How to See Before and After in Lightroom

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Press Y to switch to the Before/ After Left/Right view

One key strength of Lightroom is that it uses non-destructive editing. All the adjustments you make to your images are stored as a list of changes.

So, it is pretty easy for Lightroom to let you turn those changes on and off.

Yet Lightroom also has a few different ways you can do this. There are also a few tricks and extra features which let you see the before and after of different edits.

Let’s take a look at all the ways you can compare Before and After views in Lightroom Classic.

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Why you should use Before/After in Lightroom

The goal of post-processing is to get the most out of your images. You want to get the color and mood right, plus improve the composition.

Regularly comparing your edited image with where you started keeps your editing on track. Check you have not taken anything too far. Or, made something look too unnatural.

Get in the habit of viewing Before and After every few minutes during your editing process.

Related Articles:

How to Use Lightroom (an intro to Lightroom)
How to Import Photos Into Lightroom Classic
How to Export Photos From Lightroom
How To Batch Edit In Lightroom Classic
How To Use Color Grading In Lightroom Classic
Dodge and Burn in Lightroom
How to Blur Background in Lightroom
How To Use Masking in Lightroom
How To Zoom In Lightroom

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The basics of viewing Before/After

Before and After only works in the Develop module. Click on the Develop tab at the top of the interface, or press D.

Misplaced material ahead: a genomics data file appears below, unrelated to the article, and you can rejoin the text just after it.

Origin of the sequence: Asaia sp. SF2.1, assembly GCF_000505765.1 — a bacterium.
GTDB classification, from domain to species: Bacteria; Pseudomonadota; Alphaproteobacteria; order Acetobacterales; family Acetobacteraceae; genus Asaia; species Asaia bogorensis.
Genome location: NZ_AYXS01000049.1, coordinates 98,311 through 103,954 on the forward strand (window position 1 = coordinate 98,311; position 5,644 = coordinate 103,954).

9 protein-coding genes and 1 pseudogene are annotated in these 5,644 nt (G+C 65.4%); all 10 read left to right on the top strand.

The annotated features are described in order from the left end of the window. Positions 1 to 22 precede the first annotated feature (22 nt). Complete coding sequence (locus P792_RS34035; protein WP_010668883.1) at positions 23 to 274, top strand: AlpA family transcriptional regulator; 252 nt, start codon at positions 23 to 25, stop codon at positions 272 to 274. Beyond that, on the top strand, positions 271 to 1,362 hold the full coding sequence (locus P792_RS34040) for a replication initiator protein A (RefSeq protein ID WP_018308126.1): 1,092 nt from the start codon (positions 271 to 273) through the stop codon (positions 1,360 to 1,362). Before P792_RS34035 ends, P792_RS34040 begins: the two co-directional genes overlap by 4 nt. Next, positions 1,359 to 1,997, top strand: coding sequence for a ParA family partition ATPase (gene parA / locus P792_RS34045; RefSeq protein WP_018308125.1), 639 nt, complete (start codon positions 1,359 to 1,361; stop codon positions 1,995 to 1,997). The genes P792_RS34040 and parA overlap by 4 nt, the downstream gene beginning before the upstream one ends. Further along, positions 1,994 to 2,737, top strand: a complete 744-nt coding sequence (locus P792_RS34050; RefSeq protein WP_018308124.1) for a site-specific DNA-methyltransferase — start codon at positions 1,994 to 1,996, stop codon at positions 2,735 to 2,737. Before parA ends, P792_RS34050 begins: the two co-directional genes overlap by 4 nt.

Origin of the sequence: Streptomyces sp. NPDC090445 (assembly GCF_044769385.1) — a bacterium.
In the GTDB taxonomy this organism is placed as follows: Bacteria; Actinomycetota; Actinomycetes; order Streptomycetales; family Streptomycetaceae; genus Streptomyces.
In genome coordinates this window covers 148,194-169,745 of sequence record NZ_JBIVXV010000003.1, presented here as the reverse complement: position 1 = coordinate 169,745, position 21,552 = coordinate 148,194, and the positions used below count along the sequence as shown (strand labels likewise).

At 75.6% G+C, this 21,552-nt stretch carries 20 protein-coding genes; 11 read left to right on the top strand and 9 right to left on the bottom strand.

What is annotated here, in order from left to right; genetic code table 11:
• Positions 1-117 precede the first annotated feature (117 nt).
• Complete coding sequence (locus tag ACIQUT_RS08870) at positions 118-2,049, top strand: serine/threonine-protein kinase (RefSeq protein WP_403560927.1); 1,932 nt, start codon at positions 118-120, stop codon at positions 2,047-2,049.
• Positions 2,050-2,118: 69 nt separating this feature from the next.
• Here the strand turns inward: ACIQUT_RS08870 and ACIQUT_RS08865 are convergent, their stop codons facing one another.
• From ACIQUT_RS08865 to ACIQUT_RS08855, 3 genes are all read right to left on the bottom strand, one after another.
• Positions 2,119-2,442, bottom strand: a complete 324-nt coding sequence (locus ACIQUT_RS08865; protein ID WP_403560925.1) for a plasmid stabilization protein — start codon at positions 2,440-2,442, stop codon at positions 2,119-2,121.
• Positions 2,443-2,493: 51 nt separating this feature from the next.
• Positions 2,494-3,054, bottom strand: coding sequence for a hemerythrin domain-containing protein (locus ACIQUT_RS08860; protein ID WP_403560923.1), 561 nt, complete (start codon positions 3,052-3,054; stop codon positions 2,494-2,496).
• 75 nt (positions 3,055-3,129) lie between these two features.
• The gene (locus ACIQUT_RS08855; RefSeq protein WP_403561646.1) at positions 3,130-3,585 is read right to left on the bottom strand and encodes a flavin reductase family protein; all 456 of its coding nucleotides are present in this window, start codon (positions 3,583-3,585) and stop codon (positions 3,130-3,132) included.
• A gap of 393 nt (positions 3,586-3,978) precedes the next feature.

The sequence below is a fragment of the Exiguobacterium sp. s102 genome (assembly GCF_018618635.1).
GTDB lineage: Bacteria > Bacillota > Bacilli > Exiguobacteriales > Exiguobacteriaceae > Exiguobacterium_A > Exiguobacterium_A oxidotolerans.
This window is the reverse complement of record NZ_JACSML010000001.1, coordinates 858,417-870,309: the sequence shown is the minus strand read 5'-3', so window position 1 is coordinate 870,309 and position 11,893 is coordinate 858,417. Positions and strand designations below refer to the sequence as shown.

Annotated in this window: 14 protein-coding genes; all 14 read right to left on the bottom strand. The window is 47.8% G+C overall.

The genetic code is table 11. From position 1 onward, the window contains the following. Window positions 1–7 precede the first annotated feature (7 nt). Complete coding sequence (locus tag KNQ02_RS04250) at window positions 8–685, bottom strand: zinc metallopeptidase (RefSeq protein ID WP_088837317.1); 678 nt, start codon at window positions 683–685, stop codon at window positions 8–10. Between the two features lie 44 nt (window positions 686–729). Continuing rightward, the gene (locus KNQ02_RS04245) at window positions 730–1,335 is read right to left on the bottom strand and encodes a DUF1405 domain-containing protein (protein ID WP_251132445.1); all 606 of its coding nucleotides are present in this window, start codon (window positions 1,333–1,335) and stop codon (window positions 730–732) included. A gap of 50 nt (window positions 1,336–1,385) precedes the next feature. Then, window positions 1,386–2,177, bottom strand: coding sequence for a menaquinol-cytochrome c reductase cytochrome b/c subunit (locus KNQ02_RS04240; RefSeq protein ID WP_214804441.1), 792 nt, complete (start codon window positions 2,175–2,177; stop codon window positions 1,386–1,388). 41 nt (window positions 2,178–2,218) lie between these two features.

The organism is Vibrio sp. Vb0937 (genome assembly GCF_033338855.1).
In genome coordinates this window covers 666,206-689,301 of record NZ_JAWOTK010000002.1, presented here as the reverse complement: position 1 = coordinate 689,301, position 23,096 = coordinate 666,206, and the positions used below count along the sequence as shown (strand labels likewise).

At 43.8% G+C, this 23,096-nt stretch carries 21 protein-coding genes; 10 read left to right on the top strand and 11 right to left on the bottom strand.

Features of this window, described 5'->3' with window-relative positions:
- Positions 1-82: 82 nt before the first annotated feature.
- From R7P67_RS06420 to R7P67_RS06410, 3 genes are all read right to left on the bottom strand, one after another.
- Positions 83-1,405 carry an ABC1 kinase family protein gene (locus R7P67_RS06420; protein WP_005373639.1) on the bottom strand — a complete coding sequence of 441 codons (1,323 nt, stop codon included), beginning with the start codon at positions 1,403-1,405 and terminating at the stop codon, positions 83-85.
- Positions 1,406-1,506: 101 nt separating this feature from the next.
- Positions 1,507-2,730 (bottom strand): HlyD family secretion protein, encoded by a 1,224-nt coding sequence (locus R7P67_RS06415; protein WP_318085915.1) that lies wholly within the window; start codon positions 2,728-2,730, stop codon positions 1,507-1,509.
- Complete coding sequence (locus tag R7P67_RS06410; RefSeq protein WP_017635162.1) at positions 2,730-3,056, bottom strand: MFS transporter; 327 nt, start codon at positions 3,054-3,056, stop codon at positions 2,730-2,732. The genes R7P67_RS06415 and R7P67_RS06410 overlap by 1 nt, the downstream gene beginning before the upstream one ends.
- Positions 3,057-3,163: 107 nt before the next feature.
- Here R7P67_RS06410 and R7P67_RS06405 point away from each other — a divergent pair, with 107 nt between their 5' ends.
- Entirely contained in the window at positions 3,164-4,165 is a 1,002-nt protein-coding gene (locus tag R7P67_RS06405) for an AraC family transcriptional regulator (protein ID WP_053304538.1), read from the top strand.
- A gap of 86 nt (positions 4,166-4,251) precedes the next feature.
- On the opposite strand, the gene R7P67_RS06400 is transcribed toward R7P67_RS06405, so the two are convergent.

Before and After only works in the Develop module
Before and After only works in the Develop module

The Before image you see will be how the image was when imported into Lightroom. It includes any Presets you applied during import.

Adjustments made with the Crop and Straighten tool are not removed when the Before image is displayed.

Before/After keyboard shortcut

The simplest way to toggle between your Before and After views is to press backslash (\). In the menu this can be selected with View > Before / After > Before Only.

You will see the word Before displayed at the top right of your workspace and in the toolbar. This means there is no confusion about which view is on screen at any time.

Before and After keyboard shortcut
Before and After keyboard shortcut

Different Before/After views

Instead of toggling back and forth, you can view both the Before and After views on screen at once.

Press Y to switch to the Before/ After Left/Right view and bring up the two versions together. The Before image appears on the left and After on the right.

Press Y to switch to the Before/ After Left/Right view
Press Y to switch to the Before/ After Left/Right view

Press Y again to switch back to the single image Loupe view.

You can also access the Before/After views using the Toolbar under the main work area. The icon is a rectangle divided in two and marked with one or two Ys.

Before and After icon
Before and After icon

If you cannot see the Y icon, click on the small triangle at the right end of the Toolbar. Make sure that View Modes is ticked in the drop-down menu.

View Modes
View Modes

Click the icon to cycle through other options—Left/Right Split, Top/Bottom, and Top/Bottom Split. Or, select from the menu that pops out.

Before After menu
Before After menu

The Split options show a single image divided into half the Before view and half the After view.

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How to change the Before view

Lightroom gives you the option to change the settings of your Before view.

To the right of the View Mode icons in the Toolbar, is a section labeled Before & After. There are 3 icons with arrows in rectangles.

Here you can copy your current settings from one view to the other. You can also swap the settings between the Before and After.

This can be useful when you want to create a new Before state for comparison with further edits. Next we discuss some other methods for this which give you more control.

How to change the Before view
How to change the Before view

How to use the History Panel for Before/After